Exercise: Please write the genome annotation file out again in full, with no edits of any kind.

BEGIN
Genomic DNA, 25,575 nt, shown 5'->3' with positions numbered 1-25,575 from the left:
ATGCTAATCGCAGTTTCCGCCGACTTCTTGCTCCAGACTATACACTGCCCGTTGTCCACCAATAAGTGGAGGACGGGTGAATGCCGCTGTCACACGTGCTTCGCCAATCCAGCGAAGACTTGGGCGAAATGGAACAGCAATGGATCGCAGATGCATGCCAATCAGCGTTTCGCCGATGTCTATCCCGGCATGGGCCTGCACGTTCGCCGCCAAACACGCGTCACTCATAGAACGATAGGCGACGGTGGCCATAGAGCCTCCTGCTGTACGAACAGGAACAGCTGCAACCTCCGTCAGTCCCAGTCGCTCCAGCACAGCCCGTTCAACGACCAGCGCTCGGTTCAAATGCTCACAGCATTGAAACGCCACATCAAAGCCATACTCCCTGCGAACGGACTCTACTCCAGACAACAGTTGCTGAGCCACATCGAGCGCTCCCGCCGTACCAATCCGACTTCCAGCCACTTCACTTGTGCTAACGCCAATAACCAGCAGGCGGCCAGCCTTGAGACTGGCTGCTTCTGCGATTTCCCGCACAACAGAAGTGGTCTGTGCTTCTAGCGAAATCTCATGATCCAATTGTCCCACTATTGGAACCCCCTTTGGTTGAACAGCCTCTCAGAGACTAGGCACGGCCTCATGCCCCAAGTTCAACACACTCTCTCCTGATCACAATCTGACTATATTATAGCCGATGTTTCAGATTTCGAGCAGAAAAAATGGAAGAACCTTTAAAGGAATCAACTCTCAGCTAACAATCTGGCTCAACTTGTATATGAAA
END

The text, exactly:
Genomic DNA, 25,575 nt, shown 5'->3' with positions numbered 1-25,575 from the left:
ATGCTAATCGCAGTTTCCGCCGACTTCTTGCTCCAGACTATACACTGCCCGTTGTCCACCAATAAGTGGAGGACGGGTGAATGCCGCTGTCACACGTGCTTCGCCAATCCAGCGAAGACTTGGGCGAAATGGAACAGCAATGGATCGCAGATGCATGCCAATCAGCGTTTCGCCGATGTCTATCCCGGCATGGGCCTGCACGTTCGCCGCCAAACACGCGTCACTCATAGAACGATAGGCGACGGTGGCCATAGAGCCTCCTGCTGTACGAACAGGAACAGCTGCAACCTCCGTCAGTCCCAGTCGCTCCAGCACAGCCCGTTCAACGACCAGCGCTCGGTTCAAATGCTCACAGCATTGAAACGCCACATCAAAGCCATACTCCCTGCGAACGGACTCTACTCCAGACAACAGTTGCTGAGCCACATCGAGCGCTCCCGCCGTACCAATCCGACTTCCAGCCACTTCACTTGTGCTAACGCCAATAACCAGCAGGCGGCCAGCCTTGAGACTGGCTGCTTCTGCGATTTCCCGCACAACAGAAGTGGTCTGTGCTTCTAGCGAAATCTCATGATCCAATTGTCCCACTATTGGAACCCCCTTTGGTTGAACAGCCTCTCAGAGACTAGGCACGGCCTCATGCCCCAAGTTCAACACACTCTCTCCTGATCACAATCTGACTATATTATAGCCGATGTTTCAGATTTCGAGCAGAAAAAATGGAAGAACCTTTAAAGGAATCAACTCTCAGCTAACAATCTGGCTCAACTTGTATATGAAA